“What we found was that so many of the calls from the people who wanted to surrender their pets, they didn’t actually want to surrender their pets,” said Debbie Setzer, Lifeline’s community outreach director. “They may have had some financial hardship where they couldn’t afford dog food. They may have had a fence complaint where the dog was getting out.”
Pet owner Adrian Robinson, who’s already caring for a foster child and two adopted kids, says she felt overwhelmed when a highly energetic puppy joined her household.
“Keno doesn’t know his own strength,” Robinson said. “He was running around, jumping on the kids.”
LifeLine arranged free neutering, vaccinations and a training crate for Keno that helped calm him down and made it possible for Robinson to keep him. The mother and pet owner says she’s grateful to LifeLine’s staff for their assistance and advice.
“I love them,” Robinson said. “They did something for me that I couldn’t do for myself.”
Lifeline has helped other owners by repairing fences and helping them obtain donated pet food.
“Anything that we can do to keep that animal from coming into the shelter, we’ll try to do,” said LifeLine CEO Rebecca Guinn.
Before helping to create LifeLine, Guinn worked as a lawyer specializing in white-collar crime. While assisting a neglected dog in her neighborhood, she learned about the high euthanasia rates at her local shelter. Reducing those rates became her new passion (and full time job).
“There are more pets in American households than there are children. So, they’re a part of our lives,” Guinn said. “The idea that we use taxpayer dollars to round them up and then end their lives, to me, is not the right way to do it. And we’re working on a model where a shelter is truly a shelter — where the pets come in here, receive the care that they need and then can be re-homed — and where the community at large becomes a better community for pets to live in.”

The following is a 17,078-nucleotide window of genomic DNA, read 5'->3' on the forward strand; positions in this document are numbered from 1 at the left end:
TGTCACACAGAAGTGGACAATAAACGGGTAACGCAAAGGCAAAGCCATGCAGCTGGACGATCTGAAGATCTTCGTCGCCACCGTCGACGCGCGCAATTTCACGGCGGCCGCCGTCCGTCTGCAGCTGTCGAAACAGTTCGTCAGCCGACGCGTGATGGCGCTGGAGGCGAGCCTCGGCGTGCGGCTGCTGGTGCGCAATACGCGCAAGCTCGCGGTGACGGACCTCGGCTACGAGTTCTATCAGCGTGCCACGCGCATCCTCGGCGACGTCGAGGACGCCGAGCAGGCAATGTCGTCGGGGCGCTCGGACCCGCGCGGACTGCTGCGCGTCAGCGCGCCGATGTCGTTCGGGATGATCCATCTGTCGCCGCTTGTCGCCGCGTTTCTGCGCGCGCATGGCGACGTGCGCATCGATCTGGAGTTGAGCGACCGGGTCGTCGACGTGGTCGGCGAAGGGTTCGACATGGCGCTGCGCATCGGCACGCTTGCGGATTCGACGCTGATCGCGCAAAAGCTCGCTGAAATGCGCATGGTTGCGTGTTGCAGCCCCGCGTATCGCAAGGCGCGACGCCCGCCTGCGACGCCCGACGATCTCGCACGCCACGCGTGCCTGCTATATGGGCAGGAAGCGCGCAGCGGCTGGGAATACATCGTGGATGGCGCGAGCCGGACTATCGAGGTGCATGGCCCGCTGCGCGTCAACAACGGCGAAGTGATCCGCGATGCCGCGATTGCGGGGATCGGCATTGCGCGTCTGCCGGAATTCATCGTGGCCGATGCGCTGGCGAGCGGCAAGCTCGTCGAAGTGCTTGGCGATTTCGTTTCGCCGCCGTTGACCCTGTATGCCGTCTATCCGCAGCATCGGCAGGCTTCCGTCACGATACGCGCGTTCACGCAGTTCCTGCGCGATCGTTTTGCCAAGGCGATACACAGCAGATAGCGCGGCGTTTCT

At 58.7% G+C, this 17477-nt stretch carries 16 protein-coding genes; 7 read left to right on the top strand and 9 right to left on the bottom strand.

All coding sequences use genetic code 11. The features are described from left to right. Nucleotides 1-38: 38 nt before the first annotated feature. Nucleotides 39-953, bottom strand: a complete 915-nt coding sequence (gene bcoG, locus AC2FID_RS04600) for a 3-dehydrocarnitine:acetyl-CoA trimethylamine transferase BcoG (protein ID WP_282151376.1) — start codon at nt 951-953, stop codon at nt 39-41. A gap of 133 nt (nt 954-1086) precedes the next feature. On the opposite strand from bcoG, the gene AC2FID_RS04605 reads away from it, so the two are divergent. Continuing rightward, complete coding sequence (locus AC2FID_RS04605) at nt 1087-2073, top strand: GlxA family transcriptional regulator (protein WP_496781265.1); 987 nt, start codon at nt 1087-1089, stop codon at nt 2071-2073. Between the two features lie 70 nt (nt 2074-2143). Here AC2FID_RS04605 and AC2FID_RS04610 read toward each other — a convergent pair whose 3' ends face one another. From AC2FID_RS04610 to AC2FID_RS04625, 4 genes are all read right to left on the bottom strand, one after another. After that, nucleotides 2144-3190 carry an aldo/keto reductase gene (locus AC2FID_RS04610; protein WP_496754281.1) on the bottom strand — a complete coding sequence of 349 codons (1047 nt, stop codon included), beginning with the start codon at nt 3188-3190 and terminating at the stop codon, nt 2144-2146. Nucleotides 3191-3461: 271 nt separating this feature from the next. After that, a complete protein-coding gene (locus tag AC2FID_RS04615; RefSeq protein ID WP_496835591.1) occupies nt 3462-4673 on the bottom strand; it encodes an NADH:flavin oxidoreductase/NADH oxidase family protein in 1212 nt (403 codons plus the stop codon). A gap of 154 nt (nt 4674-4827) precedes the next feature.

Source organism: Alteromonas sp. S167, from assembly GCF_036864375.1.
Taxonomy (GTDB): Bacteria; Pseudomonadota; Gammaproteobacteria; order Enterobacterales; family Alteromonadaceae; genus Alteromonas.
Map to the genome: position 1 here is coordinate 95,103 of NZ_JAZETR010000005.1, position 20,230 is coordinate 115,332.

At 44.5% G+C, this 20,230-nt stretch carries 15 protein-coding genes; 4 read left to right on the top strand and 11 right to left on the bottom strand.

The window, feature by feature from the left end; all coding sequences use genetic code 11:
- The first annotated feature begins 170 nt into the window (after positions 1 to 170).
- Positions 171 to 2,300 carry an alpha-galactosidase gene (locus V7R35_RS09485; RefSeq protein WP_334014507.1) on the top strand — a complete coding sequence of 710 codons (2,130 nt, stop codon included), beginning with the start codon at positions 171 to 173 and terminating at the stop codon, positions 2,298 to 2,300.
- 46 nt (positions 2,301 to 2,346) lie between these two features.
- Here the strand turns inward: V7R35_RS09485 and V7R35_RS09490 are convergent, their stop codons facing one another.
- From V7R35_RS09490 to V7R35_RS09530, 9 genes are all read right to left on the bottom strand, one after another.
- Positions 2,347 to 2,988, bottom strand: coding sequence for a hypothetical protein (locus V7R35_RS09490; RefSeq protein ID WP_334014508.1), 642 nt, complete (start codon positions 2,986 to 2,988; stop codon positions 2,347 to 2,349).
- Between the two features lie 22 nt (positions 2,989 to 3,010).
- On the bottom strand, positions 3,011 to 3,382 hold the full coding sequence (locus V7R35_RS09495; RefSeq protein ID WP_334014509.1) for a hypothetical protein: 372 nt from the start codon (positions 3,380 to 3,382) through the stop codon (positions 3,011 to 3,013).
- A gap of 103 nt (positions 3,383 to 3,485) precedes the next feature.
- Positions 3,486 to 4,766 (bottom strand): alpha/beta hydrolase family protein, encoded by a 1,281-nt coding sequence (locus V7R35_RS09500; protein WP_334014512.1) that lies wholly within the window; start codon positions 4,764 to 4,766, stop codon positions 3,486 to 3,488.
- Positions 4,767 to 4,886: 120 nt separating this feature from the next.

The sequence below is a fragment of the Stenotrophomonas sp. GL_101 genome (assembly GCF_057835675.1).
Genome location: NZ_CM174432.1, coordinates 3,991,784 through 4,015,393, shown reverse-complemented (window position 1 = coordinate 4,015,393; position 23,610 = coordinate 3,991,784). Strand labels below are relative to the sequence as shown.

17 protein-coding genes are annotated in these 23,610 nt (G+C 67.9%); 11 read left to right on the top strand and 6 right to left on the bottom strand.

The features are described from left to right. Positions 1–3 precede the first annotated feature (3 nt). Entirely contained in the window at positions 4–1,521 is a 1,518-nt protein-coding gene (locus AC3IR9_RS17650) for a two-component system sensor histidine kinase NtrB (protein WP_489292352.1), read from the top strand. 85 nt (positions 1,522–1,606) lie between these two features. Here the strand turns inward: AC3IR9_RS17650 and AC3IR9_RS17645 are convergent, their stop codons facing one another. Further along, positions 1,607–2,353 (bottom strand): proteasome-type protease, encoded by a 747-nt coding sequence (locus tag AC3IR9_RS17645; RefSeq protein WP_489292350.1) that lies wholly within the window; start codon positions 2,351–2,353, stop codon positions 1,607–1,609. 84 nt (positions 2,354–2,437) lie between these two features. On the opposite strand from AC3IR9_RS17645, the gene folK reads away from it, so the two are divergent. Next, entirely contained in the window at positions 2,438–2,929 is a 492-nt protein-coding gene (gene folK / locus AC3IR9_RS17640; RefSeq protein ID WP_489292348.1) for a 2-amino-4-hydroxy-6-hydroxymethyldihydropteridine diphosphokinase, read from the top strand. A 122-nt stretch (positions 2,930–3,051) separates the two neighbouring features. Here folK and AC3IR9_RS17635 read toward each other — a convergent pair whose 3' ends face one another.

Fox News’ Chip Bell contributed to this report.
Jonathan Serrie joined Fox News Channel (FNC) in April 1999 and currently serves as a correspondent based in the Atlanta bureau.
“I went to this client’s house and I see cats scurrying all over the floor in the garage which has a lot of Amway stuff and boxes – all these cats running around,” he said. “There were 13 of ‘em. And I go in there and try to catch ‘em as fast as I can. I pick up a black one. Then I see this little critter running across with no eyes – his eyes aren’t even open yet. And I picked him up and put him in my pocket.”
Henderson took the tiny feline home, bottle fed him and nurtured him – and named him Critter. “I think he was a little retarded. He was a male cat who would not fight. All my other male cats were frisky. And this cat would let just anybody beat him up. He would lay down on the ground he wouldn’t fight back.”
But Critter had a wonderful disposition and the two became fast friends. “His attitude was so great and he was so lovable. He was a lover boy,” Henderson said.
A few years ago, however, Critter developed a mass on his right rear leg. Henderson took the cat to a veterinary hospital. “I kept taking him in because this tumor was growing on his leg. I don’t remember how much it was, 700 bucks or something like that to get that thing cut off. Did it three times, I think, and then finally [in January, 2012] the doctor said, ‘OK, we will have to cut it [the leg] off.’ And I was all upset. Everybody was saying: ‘Put the cat to sleep. Put the cat to sleep.’